Despite evidence that rates have moved upwards, there will be no underwriting profits from UK motor business in 2009, Defaqto bluntly states.

Defaqto ‚ whose name, fact fans, is a corruption of a Latin term de facto meaning roughly  in fact’ or  actually’ (legalistically opposed to de jure meaning  by right’ or literally  of law’)‚ believes the 8.7% rise in average premiums falls pitifully short of the 20% rise required to restore motor underwriting to profitability.

Mike Powell, Principal Consultant for General Insurance, has some advice for motor insurers: “Motor insurers are going to need to think carefully about choosing to write for profit or market share,” he claims. “They are not going to be able to do both.

“Even in the commercial motor market,” he continues, “where there has been consistent profitability for the past few years, profitability is on a knife edge.”

A bumpy ride on a knife edge certainly doesn’t sound good.


Just months after being deemed surplus to requirements at beleaguered fleet owner Helphire, Chris Chatterton has been drafted back as group sales director.

The return of Chatterton, who was previously managing director of Helphire UK and Angel Assistance, has prompted a rash of speculation.

Sadly, Bankstone News has nothing in the way of fact with which to anoint said rash and thereby soothe the irritation. Some things never change.

According to the official blurb, Chatterton will be responsible for sales and business development within all of Helphire Group’s entities including, Helphire UK, Albany Assistance, Helphire Automotive Division, Total Accident Management, Cab Aid, E-claim and Fleet Legal.

Martin Ward, Group Managing Director, said: I very much look forward to working closely with Chris as we forge ahead with our programme of recovery. Chris’ appointment to Group Sales Director is designed to maximise the Group’s presence in all of its markets and ensure that there is no conflict between channels.”

Perhaps amidst all that right-sizing, they’d forgotten the need to do some selling. Maybe it’s a knowing where the bodies are buried’ thing. Maybe they just missed having him around. Fruitless‚ and indeed potentially libellous‚ to speculate. So we won’t.


Don’t come at the Admiral from astern! The nautical but nice car insurer is not amused by the rising tide of rear-end collisions on the UK’s roads‚ nor by the suspicious tide of whiplash injuries in their wake.

The 420,000 head to tail collisions on our roads each year account for a quarter of all RTAs, costing the insurance industry half a billion pounds in the process. And with the trend heading only one way, 2009 looks set to be another bumper Year of the Rear.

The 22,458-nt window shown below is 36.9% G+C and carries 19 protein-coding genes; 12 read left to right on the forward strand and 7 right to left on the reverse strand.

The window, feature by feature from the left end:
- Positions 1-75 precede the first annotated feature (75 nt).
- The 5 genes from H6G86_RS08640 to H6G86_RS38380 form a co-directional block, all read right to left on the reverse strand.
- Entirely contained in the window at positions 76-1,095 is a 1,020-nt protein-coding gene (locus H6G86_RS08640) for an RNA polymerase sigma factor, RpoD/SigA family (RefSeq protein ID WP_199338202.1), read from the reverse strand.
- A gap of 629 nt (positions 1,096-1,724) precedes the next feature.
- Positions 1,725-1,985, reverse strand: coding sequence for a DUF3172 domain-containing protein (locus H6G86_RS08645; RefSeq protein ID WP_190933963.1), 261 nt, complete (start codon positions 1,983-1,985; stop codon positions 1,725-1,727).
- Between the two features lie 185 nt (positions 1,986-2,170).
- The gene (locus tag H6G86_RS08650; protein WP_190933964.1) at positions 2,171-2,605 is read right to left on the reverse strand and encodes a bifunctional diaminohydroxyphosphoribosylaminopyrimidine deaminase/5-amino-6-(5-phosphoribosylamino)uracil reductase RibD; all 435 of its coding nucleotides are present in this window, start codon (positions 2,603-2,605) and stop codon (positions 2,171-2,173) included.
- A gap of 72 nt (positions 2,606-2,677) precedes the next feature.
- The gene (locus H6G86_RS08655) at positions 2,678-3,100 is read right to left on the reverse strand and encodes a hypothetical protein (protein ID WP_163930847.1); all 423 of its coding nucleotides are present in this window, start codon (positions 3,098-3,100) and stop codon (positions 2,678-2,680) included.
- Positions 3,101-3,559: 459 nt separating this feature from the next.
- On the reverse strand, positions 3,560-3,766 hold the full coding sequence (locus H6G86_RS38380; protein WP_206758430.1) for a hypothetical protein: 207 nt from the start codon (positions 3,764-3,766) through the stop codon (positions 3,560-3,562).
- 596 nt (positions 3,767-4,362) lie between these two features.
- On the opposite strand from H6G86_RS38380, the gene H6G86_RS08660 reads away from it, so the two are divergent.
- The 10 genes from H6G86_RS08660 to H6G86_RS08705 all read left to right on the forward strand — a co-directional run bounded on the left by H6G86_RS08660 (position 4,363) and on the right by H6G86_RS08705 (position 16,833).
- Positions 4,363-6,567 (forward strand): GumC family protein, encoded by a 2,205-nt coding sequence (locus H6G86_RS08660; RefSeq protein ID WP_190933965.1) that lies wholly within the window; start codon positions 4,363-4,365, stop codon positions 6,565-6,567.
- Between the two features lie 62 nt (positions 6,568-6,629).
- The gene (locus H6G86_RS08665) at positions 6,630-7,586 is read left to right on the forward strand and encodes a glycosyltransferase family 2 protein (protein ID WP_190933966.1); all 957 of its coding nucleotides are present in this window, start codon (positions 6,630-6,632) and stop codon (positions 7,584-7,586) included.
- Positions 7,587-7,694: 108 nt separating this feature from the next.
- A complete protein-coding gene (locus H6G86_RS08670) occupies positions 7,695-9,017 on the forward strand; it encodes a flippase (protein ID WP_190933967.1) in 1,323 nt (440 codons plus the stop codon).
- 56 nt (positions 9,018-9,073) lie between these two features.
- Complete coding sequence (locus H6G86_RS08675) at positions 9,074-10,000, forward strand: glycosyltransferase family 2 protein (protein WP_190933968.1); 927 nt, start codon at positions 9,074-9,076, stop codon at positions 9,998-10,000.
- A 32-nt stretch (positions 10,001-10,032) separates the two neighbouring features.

Commenting on the fact that rear-end collisions have failed to follow the UK’s overall declining trend in accident frequencies, Admiral ventures the suggestion that drivers may be paying insufficient attention to the road ahead.

One in ten of these rear-end accidents results in whiplash claims from vehicle occupants, Admiral says. Whiplash claims alone‚ many of which the insurer suspects may be fraudulent, cost the industry £1.9 billion a year and account for 75 per cent of all personal injury claims.

“Pull up to my bumper, baby,” urged scary popstress Grace Jones in her 1981 hit of that name, “in your long black limousine.”

Wonder if she ever got whiplash.


Traditionally seen as unlucky and accident prone, green cars are suddenly in vogue – though not necessarily green coloured ones.

Cars of that hue are the equal-second-most-likely to have accidents‚ tied with black, just behind brown – according to research carried out by the University of Auckland in New Zealand in the early Noughties, which also found silver and white the least likely to crash‚ but we digress!

No indeed, the green cars in question are the environmentally friendly ones currently being promoted by politicians, transport activists and municipal authorities up and down the land‚ and specifically the electric and hybrid ones., that reliable stand-by source when trumped-up car insurance stories are hard to find elsewhere, has proven beyond all statistical doubt that 39% of motorists would buy a hybrid or electric vehicle, if buying one they were.

More startling still is the accompanying revelation that the motor insurance premium for a green car is typically “similar to a standard car” or, to put it more precisely, similar to the insurance premium for a standard car. Can it really be only October last year when the same were telling us “eco-friendly car insurance can cost over 105% more than standard cover”?

Thirty-three of the 39% green-leaners cited above would opt for the hybrid, and just 6% for a full-on plug-in. Meanwhile 36% of UK motorists would not even consider purchasing either, with the remaining 21% not knowing, not caring, or both.

Insurance for an eco-friendly vehicle is similar in price to a standard petrol car, claims, but “eco-friendly Brits can make savings elsewhere as hybrid and electric cars qualify for reduced or even zero road tax.”